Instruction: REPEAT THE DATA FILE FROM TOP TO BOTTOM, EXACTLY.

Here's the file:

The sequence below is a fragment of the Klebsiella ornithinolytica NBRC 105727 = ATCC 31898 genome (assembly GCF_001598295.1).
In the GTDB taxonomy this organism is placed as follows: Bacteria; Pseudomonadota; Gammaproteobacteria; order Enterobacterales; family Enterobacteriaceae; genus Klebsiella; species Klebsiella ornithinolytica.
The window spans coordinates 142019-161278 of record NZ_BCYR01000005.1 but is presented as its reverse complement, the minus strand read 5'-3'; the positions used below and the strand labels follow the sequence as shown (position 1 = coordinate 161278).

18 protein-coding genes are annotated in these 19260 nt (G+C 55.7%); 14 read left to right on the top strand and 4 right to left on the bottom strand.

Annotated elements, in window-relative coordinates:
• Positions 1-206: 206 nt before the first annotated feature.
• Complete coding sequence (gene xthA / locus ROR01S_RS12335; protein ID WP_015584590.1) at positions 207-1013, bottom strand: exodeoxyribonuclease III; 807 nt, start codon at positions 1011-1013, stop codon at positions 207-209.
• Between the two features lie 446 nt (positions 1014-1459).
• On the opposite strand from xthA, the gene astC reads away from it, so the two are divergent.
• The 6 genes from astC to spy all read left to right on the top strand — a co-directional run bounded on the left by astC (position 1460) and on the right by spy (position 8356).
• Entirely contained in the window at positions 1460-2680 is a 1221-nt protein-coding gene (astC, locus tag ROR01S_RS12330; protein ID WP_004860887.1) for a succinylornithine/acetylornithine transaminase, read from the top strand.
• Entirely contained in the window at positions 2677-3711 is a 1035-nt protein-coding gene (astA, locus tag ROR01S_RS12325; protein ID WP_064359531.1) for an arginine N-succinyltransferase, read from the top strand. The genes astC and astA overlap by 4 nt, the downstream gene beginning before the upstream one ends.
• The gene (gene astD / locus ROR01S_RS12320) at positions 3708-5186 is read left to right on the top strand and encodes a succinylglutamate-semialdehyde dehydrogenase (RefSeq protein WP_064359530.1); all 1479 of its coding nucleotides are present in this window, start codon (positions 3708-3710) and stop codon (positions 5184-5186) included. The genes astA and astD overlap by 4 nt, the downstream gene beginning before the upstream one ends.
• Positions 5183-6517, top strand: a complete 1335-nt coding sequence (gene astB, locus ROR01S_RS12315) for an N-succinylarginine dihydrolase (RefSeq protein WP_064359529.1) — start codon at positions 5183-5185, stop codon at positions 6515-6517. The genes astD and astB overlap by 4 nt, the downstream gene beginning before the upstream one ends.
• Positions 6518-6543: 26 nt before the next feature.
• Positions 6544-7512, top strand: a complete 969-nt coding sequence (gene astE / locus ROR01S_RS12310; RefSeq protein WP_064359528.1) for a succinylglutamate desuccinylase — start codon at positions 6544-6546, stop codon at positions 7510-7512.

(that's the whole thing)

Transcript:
The sequence below is a fragment of the Klebsiella ornithinolytica NBRC 105727 = ATCC 31898 genome (assembly GCF_001598295.1).
In the GTDB taxonomy this organism is placed as follows: Bacteria; Pseudomonadota; Gammaproteobacteria; order Enterobacterales; family Enterobacteriaceae; genus Klebsiella; species Klebsiella ornithinolytica.
The window spans coordinates 142019-161278 of record NZ_BCYR01000005.1 but is presented as its reverse complement, the minus strand read 5'-3'; the positions used below and the strand labels follow the sequence as shown (position 1 = coordinate 161278).

18 protein-coding genes are annotated in these 19260 nt (G+C 55.7%); 14 read left to right on the top strand and 4 right to left on the bottom strand.

Annotated elements, in window-relative coordinates:
• Positions 1-206: 206 nt before the first annotated feature.
• Complete coding sequence (gene xthA / locus ROR01S_RS12335; protein ID WP_015584590.1) at positions 207-1013, bottom strand: exodeoxyribonuclease III; 807 nt, start codon at positions 1011-1013, stop codon at positions 207-209.
• Between the two features lie 446 nt (positions 1014-1459).
• On the opposite strand from xthA, the gene astC reads away from it, so the two are divergent.
• The 6 genes from astC to spy all read left to right on the top strand — a co-directional run bounded on the left by astC (position 1460) and on the right by spy (position 8356).
• Entirely contained in the window at positions 1460-2680 is a 1221-nt protein-coding gene (astC, locus tag ROR01S_RS12330; protein ID WP_004860887.1) for a succinylornithine/acetylornithine transaminase, read from the top strand.
• Entirely contained in the window at positions 2677-3711 is a 1035-nt protein-coding gene (astA, locus tag ROR01S_RS12325; protein ID WP_064359531.1) for an arginine N-succinyltransferase, read from the top strand. The genes astC and astA overlap by 4 nt, the downstream gene beginning before the upstream one ends.
• The gene (gene astD / locus ROR01S_RS12320) at positions 3708-5186 is read left to right on the top strand and encodes a succinylglutamate-semialdehyde dehydrogenase (RefSeq protein WP_064359530.1); all 1479 of its coding nucleotides are present in this window, start codon (positions 3708-3710) and stop codon (positions 5184-5186) included. The genes astA and astD overlap by 4 nt, the downstream gene beginning before the upstream one ends.
• Positions 5183-6517, top strand: a complete 1335-nt coding sequence (gene astB, locus ROR01S_RS12315) for an N-succinylarginine dihydrolase (RefSeq protein WP_064359529.1) — start codon at positions 5183-5185, stop codon at positions 6515-6517. The genes astD and astB overlap by 4 nt, the downstream gene beginning before the upstream one ends.
• Positions 6518-6543: 26 nt before the next feature.
• Positions 6544-7512, top strand: a complete 969-nt coding sequence (gene astE / locus ROR01S_RS12310; RefSeq protein WP_064359528.1) for a succinylglutamate desuccinylase — start codon at positions 6544-6546, stop codon at positions 7510-7512.